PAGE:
This style is opposite to ‘Action Painting’, allowing the artists to place colour and shapes in a calculated manner, controlling the position and mixing of the paint. An excellent description of this method is that it is a “softer calmer technique.” The images above allow you to really see the differences contained within the same movement. Another artist within this group is Willem de Kooning, an artist who almost stands apart yet linking Rothko and Pollock together with his style of painting.

Willem de Kooning: ‘Asheville’ (1948)

Mark Rothko:

Mark Rothko, originally named Marcus Rothowitz, was born in 1903, into a Jewish family in the Lithuanian town of Dvinsk. Rothko was brought up in an extremely strict and traditional environment. He grew up during the Jewish persecution and attacks in Russia, and this fear stayed with him for the rest of his life. After moving to America, Rothko was involved with the Federal Arts Project, where he met a number of his peers. He described himself as a self-taught artist despite the fact he was trained at The Arts Students League in New York for two years. In 1938, he became a citizen of the United States, changing his name to a more “American sounding” Mark Rothko. His techniques of colour fields are the main characterisation of his work utilising colours to convey subject matter and mood in his work.

This piece could be divided up into areas, due to his use of colour dividing it into sections. His work allows your own interpretation to be used in understanding the paintings. Rothko’s work has often been criticised in the past for “apparent blankness” which is “supposed to show contemporary art’s emptiness.” Such criticism, I feel reduces Rothko’s work to an empty shell, almost taking away the meaning of his work and aims. Suffering many years of depression, he often felt very sensitive to how others viewed his work and the journey it took them. He articulately illustrated this by saying:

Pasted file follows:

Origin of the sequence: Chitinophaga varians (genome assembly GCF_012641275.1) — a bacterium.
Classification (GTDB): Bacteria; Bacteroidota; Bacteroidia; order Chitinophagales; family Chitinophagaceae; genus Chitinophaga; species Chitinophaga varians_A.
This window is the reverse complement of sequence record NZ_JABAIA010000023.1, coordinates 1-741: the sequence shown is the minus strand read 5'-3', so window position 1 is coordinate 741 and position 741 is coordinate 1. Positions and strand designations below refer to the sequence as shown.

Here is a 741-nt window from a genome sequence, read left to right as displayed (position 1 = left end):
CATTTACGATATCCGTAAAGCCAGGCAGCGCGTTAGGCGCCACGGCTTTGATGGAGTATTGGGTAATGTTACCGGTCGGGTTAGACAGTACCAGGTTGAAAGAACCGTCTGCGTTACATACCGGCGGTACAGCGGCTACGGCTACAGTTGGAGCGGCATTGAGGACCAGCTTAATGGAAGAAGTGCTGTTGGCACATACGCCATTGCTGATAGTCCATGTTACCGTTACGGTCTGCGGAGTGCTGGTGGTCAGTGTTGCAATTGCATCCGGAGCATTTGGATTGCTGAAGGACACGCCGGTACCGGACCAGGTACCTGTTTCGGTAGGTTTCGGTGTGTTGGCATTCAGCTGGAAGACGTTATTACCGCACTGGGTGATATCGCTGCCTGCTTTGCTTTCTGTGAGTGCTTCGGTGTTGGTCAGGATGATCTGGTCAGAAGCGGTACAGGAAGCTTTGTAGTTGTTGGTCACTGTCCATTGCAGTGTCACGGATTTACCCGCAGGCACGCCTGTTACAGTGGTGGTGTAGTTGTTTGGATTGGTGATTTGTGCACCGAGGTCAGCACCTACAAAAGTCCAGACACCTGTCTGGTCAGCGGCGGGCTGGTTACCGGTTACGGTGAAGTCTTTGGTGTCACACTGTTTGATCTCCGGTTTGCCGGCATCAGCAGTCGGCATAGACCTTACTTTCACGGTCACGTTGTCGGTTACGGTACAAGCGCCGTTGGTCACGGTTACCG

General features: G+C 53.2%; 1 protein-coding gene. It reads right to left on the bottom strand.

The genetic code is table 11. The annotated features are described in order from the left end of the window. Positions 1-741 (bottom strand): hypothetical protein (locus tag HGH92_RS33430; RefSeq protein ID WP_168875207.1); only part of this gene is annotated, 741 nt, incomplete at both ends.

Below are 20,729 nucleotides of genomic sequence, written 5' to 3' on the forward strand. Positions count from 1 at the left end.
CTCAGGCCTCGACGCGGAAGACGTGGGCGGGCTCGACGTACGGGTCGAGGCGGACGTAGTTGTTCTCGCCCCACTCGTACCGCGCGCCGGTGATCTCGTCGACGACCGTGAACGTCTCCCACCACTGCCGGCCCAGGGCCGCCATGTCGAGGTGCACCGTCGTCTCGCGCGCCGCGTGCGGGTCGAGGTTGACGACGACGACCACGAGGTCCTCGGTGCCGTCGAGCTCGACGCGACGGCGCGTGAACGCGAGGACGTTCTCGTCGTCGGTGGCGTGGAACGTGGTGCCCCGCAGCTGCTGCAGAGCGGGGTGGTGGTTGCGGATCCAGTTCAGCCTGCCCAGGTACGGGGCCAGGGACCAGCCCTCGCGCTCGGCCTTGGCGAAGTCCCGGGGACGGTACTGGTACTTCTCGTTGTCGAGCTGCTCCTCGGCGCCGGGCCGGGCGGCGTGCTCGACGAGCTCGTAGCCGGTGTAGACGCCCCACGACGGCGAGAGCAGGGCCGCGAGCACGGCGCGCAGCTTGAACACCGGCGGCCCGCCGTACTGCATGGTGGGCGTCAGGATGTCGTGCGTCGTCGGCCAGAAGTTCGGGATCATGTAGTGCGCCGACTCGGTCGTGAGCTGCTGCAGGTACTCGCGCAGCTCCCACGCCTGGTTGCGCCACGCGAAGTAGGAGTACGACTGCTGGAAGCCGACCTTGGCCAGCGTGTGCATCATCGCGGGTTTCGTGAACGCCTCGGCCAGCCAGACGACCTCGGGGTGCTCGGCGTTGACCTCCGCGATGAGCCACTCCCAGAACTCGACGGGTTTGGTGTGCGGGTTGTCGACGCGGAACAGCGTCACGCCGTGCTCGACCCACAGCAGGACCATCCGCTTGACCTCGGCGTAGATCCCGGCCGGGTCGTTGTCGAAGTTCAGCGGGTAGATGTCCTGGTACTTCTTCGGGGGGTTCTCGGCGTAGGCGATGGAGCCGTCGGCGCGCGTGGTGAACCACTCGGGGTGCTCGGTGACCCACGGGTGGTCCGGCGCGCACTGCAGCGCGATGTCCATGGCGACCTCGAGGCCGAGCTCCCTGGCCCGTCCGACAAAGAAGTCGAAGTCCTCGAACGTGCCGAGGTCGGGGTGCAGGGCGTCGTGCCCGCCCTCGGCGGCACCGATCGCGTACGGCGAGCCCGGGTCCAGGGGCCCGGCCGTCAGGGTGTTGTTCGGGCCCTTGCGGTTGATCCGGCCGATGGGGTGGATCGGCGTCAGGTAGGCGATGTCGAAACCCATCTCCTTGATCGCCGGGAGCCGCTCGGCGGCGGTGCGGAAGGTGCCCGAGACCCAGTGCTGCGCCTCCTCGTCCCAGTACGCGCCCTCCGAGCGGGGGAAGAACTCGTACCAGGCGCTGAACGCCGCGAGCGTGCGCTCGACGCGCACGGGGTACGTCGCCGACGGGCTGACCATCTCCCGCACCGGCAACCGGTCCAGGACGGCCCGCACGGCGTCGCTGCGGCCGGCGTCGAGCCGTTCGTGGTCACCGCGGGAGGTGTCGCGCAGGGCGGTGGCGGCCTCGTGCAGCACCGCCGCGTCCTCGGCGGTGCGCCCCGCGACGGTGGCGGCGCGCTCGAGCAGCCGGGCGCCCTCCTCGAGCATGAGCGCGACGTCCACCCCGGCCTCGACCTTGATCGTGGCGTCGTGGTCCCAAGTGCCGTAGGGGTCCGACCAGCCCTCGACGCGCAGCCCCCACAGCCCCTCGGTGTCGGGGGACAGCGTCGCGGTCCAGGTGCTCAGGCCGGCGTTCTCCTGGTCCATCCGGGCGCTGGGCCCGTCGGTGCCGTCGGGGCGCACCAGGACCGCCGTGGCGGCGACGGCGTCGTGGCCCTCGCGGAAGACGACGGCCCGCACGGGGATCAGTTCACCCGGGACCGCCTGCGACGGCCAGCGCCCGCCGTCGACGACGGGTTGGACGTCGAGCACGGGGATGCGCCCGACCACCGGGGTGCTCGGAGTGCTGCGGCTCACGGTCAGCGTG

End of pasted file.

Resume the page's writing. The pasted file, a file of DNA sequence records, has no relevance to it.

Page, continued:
“If a viewer was sensitive and took time to look at the painting properly then it would ‘live’. If a viewer was unsympathetic or not sensitive then the painting would just appear to be meaningless and ‘dead’.”

 Jackson Pollock:

The second painter within the movement is the contrasting Jackson Pollock who was born in 1912, in Wyoming, United States. Aged 14, he began his life long battle with alcohol. Pollock trained at a Manual Arts High School in Los Angeles for a number of years. Later he also worked on the Federal Arts Project, but his mood swings, alcoholism and perfectionism led to an emotional breakdown and many years of artistic blocks. Picasso, Native American and Mexican artists heavily influenced his work, developing new styles throughout his career. Pollock became famously known, and frequently criticised, for his ‘Action Painting’ technique and became known as ‘Jack the Dripper’ in The Times.